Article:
My father took on a new trade at the age of something like 50, moving from being a fitter and turner in an engineering factory to becoming a self-employed artisan piano repairer and tuner. Props!
He created a modified piano, late in life. It had no front door, just a sonically neutral cover, so that what came from the soundboard was literally right in your face. And he also created a rather silly row of press studs hanging on tapes which could be lowered in front of the hammers to create a ‘honky-tonk’ effect as the hammer struck the string with the press stud in between.
That’s quite hard to describe, and you might not have understood what I’m trying to convey. The point is that it was a unique piano. And after my mother’s death, I found that it was no longer in the lounge room. I have no idea who the lucky new owner is/was, but I felt deprived.
All of that is an analogy with my current problem (as I prepare to die) with books.
Having set that up as the topic, I now have to go. I hope to get back to this …
I watched almost all the live stream of the Sinny Mardi Gras from SBS tonight. They shot everything that went past their broadcast station on the corner where the parade turned the corner from Oxford Street into Flinders Street (or maybe the other way around; I don’t live in Sinny).
I was struck by how many more fat people there were than a decade or two ago. It occurred to me that we might have to add another letter to the long list of deviancies that we how have to accept as ‘politically correct’: LGBTQI … LGBTQIAGNC … LGBTIQCAPGNGFNBA … … + F for Fat.
Australia is a signatory to the 1951 Refugee Convention, which obliges our country to accept people needing asylum. The present Australian government not only avoids its responsibility with regard to this convention, it goes further in criminalising the people who help refugees, as ‘people smugglers’. It should logically regard them rather as ‘humanitarian workers’.
To be consistent, the Australian government should withdraw its support for the 1951 Convention. If it does not, it should accept its responsibility.
There are some things I really hate about the way the ABC sends out its programs.
I particularly dislike the fact that that voiceover guy they have employed for years comes on immediately after the story has finished – while the atmospheric music is playing over the credits – with details about what’s going to happen in the next episode.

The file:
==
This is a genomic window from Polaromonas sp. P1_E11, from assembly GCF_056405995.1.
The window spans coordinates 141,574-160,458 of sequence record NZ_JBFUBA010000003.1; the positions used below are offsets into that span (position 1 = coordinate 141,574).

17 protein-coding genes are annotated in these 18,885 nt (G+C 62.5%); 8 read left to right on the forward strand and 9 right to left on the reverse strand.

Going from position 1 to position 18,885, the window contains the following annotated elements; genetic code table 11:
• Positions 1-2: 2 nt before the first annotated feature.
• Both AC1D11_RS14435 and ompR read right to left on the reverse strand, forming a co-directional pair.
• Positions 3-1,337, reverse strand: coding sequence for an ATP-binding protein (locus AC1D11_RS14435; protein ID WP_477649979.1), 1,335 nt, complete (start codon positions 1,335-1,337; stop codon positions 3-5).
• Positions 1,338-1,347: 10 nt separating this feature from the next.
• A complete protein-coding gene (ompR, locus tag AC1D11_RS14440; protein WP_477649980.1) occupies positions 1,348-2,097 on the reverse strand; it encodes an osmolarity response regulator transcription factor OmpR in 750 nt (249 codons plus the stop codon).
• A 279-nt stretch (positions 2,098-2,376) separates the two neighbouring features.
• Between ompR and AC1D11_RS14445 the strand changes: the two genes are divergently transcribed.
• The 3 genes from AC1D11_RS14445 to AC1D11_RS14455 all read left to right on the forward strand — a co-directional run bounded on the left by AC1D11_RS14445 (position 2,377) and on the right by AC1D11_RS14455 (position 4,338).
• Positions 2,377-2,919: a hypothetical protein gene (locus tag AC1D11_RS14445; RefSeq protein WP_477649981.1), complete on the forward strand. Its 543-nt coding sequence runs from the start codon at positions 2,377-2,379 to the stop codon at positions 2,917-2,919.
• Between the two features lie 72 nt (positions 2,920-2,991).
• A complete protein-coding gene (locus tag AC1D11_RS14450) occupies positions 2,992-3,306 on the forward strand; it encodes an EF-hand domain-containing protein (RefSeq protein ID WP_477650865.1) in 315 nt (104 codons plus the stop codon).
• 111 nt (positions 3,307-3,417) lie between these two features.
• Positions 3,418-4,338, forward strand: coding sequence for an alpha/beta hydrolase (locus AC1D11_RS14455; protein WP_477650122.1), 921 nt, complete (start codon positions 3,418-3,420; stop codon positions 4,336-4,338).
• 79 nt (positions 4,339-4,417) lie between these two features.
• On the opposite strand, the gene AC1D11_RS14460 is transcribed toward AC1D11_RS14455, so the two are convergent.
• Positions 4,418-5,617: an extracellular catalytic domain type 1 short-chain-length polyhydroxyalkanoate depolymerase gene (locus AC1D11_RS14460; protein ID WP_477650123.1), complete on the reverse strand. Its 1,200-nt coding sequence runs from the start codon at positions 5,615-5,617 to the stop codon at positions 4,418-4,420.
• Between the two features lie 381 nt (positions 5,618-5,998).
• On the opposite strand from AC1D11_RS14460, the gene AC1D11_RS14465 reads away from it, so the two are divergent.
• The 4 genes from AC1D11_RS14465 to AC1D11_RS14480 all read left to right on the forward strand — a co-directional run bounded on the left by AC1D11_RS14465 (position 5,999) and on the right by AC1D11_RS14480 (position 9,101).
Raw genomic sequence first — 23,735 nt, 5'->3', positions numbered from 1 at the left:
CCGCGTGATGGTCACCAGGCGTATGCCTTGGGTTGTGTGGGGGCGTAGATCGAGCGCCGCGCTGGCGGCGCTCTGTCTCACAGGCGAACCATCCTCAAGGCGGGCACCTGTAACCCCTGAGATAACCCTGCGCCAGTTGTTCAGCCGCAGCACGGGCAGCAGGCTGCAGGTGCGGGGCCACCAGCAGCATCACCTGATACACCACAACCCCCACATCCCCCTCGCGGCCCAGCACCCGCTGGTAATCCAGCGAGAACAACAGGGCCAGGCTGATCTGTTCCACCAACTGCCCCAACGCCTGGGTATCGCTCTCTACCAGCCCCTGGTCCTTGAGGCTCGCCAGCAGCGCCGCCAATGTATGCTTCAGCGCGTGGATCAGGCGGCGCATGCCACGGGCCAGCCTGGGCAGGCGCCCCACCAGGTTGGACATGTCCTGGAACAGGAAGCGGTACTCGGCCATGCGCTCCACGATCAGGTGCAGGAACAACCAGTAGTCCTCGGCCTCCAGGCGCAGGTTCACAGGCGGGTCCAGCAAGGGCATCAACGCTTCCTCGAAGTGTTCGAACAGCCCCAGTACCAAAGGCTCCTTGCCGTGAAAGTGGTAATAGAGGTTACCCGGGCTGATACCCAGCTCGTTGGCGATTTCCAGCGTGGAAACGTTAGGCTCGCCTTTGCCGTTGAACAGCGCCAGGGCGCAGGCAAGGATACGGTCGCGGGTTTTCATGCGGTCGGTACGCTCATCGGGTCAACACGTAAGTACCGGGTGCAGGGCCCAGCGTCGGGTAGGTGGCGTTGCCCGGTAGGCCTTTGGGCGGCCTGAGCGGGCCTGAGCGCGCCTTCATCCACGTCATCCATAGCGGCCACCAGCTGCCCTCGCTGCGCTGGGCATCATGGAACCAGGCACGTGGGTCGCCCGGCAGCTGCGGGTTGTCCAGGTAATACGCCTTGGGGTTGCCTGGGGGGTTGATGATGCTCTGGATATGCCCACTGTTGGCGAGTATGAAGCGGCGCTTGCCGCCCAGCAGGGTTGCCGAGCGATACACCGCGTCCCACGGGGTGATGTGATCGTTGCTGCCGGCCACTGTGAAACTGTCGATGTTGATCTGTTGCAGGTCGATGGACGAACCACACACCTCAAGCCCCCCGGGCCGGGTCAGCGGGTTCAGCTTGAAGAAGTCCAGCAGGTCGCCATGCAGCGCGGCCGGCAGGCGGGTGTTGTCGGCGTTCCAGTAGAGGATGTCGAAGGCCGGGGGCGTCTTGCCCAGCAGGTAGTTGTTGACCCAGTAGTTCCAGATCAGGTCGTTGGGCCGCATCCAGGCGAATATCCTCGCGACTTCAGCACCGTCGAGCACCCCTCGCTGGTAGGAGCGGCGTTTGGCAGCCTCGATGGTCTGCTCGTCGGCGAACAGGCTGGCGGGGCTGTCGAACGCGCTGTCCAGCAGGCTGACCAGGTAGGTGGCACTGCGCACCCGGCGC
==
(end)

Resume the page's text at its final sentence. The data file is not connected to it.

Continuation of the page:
And his volume level is noticeably higher than that of the program – implying that it’s at least as if not more important.
There are at least two things about that that are reprehensible. One is that there’s no opportunity to take the thirty seconds of the credits rolling time to process the emotionality that’s been generated by the show.
Which implies in turn that what we’ve just experienced is not art but just trivial amusement. Switch it on, switch it off. It’s of no consequence.
It’s been making me angry literally for years, but I haven’t found a way of telling the ABC what I think … not that they would change a practice that’s been in place for a decade or whatever.
… I didn’t completely enjoy the first episode of series 4 of Sherlock, because I thought the performance of the actress playing Mary, Watson’s wife, was totally inadequate. She wasn’t remotely believable as the character she was playing. Which reduced the whole show to just that – a show – instead of the work of TV art that some of the Sherlock episodes are.
For once it wasn’t the writer’s fault. Or the director’s. It was down to casting director, maybe, but anyway the actress – who was merely suburban and lower middle-class – with an estuary accent – could not possibly have been the character she’s supposed to have been. Very disappointing.
Gillian Alcock was a prefect and dux of Narrogin High School in 1967. She went on to become an expert maker of hammered dulcimers and related instruments. She died 2 November 2018, probably as a result of having had MS for many years.
She is the second former student of mine of whose death I have heard. The first was that of architect Murray Etherington, who died of brain cancer in 2016.